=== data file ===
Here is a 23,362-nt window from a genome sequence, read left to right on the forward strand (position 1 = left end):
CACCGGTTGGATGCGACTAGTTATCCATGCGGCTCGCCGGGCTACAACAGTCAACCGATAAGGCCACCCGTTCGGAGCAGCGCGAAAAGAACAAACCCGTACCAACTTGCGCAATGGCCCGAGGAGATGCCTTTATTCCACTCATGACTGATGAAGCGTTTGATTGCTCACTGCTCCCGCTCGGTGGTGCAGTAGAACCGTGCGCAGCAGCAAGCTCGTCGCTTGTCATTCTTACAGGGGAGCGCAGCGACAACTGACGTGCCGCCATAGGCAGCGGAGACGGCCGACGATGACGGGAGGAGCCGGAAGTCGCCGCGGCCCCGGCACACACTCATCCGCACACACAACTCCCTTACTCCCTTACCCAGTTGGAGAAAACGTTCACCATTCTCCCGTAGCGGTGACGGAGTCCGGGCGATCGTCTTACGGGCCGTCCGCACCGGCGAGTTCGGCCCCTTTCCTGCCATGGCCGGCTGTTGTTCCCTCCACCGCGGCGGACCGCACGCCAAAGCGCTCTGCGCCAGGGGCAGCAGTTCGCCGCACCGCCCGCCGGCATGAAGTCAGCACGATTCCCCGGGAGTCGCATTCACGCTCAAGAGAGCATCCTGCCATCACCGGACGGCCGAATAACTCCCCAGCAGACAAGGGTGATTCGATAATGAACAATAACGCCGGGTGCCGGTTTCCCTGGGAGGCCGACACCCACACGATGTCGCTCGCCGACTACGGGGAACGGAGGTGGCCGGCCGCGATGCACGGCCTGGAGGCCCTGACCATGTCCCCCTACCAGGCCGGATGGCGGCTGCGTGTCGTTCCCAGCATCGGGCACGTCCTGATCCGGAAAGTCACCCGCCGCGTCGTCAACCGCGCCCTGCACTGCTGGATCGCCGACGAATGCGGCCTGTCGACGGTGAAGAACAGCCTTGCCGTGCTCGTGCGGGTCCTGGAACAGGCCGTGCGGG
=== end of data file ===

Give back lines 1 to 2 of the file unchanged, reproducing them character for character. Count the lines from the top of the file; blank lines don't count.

Here is a 23,362-nt window from a genome sequence, read left to right on the forward strand (position 1 = left end):
CACCGGTTGGATGCGACTAGTTATCCATGCGGCTCGCCGGGCTACAACAGTCAACCGATAAGGCCACCCGTTCGGAGCAGCGCGAAAAGAACAAACCCGTACCAACTTGCGCAATGGCCCGAGGAGATGCCTTTATTCCACTCATGACTGATGAAGCGTTTGATTGCTCACTGCTCCCGCTCGGTGGTGCAGTAGAACCGTGCGCAGCAGCAAGCTCGTCGCTTGTCATTCTTACAGGGGAGCGCAGCGACAACTGACGTGCCGCCATAGGCAGCGGAGACGGCCGACGATGACGGGAGGAGCCGGAAGTCGCCGCGGCCCCGGCACACACTCATCCGCACACACAACTCCCTTACTCCCTTACCCAGTTGGAGAAAACGTTCACCATTCTCCCGTAGCGGTGACGGAGTCCGGGCGATCGTCTTACGGGCCGTCCGCACCGGCGAGTTCGGCCCCTTTCCTGCCATGGCCGGCTGTTGTTCCCTCCACCGCGGCGGACCGCACGCCAAAGCGCTCTGCGCCAGGGGCAGCAGTTCGCCGCACCGCCCGCCGGCATGAAGTCAGCACGATTCCCCGGGAGTCGCATTCACGCTCAAGAGAGCATCCTGCCATCACCGGACGGCCGAATAACTCCCCAGCAGACAAGGGTGATTCGATAATGAACAATAACGCCGGGTGCCGGTTTCCCTGGGAGGCCGACACCCACACGATGTCGCTCGCCGACTACGGGGAACGGAGGTGGCCGGCCGCGATGCACGGCCTGGAGGCCCTGACCATGTCCCCCTACCAGGCCGGATGGCGGCTGCGTGTCGTTCCCAGCATCGGGCACGTCCTGATCCGGAAAGTCACCCGCCGCGTCGTCAACCGCGCCCTGCACTGCTGGATCGCCGACGAATGCGGCCTGTCGACGGTGAAGAACAGCCTTGCCGTGCTCGTGCGGGTCCTGGAACAGGCCGTGCGGG